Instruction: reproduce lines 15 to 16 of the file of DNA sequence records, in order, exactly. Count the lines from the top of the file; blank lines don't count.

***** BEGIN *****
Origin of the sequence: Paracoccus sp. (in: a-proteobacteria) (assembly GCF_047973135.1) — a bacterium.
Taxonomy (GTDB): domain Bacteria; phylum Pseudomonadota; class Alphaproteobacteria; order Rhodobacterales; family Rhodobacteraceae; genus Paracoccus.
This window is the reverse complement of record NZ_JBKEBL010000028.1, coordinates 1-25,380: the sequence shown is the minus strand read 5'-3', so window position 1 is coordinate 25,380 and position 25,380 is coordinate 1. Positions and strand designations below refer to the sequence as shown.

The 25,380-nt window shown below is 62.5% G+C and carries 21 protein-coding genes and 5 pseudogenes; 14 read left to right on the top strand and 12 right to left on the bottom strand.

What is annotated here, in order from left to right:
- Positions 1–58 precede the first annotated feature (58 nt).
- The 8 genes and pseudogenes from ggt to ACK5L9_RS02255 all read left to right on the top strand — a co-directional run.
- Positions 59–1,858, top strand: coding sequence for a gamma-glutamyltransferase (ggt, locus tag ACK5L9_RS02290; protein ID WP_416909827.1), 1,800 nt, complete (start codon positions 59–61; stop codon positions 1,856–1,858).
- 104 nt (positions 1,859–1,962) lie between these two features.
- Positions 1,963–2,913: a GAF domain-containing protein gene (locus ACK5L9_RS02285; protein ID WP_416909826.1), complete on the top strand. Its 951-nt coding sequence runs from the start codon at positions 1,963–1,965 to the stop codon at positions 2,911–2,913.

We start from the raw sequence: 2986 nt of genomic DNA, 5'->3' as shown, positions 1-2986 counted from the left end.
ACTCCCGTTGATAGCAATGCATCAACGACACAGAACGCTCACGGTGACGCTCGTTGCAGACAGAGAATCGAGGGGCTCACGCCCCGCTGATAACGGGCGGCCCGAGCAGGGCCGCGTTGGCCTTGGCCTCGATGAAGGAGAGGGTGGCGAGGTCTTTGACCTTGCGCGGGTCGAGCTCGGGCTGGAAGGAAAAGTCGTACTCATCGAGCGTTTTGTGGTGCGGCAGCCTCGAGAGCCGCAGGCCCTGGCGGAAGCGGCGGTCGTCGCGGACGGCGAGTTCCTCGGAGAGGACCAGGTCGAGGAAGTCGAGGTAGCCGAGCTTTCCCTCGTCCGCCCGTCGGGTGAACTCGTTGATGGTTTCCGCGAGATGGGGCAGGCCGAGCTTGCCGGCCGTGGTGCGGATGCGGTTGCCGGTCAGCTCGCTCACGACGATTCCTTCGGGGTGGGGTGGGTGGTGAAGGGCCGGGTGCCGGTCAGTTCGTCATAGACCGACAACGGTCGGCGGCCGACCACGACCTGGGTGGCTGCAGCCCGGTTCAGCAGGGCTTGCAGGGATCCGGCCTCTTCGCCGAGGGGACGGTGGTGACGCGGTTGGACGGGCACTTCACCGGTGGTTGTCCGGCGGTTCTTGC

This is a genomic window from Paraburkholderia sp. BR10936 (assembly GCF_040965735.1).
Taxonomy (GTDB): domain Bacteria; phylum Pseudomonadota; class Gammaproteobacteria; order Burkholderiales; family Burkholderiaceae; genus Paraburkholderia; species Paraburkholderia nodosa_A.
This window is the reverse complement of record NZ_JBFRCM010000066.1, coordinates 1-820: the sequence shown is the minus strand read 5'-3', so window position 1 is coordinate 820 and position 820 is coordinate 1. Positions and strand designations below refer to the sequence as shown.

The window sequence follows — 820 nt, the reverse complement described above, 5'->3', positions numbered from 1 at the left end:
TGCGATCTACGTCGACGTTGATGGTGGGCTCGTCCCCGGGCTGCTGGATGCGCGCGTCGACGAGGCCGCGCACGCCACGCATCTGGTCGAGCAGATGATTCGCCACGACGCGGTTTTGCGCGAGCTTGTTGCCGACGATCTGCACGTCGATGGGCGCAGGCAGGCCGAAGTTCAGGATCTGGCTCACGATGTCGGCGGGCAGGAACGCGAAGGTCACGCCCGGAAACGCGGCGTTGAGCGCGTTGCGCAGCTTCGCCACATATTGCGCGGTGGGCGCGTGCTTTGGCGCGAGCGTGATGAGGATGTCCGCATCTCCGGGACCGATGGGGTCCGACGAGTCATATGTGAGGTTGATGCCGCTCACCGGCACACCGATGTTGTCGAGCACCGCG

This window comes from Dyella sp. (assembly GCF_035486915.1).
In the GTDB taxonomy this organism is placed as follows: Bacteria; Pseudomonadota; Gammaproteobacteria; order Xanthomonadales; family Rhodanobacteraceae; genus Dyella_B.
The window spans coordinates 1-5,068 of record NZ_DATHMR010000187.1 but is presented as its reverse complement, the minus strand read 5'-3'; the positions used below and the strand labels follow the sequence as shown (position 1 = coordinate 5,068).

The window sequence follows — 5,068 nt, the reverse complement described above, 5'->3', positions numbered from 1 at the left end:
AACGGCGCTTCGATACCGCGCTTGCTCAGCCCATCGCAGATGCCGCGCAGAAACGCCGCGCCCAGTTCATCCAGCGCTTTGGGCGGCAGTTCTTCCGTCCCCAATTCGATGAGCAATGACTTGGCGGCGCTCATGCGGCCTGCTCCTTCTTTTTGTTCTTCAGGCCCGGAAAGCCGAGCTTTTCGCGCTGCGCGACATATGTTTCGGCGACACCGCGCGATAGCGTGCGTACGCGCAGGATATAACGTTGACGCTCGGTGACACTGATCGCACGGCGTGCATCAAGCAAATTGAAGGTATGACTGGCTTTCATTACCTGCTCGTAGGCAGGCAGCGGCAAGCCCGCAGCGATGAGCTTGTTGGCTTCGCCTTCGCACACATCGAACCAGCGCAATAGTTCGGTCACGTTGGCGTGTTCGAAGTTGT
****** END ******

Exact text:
This window is the reverse complement of record NZ_JBFRCM010000066.1, coordinates 1-820: the sequence shown is the minus strand read 5'-3', so window position 1 is coordinate 820 and position 820 is coordinate 1. Positions and strand designations below refer to the sequence as shown.

The window sequence follows — 820 nt, the reverse complement described above, 5'->3', positions numbered from 1 at the left end: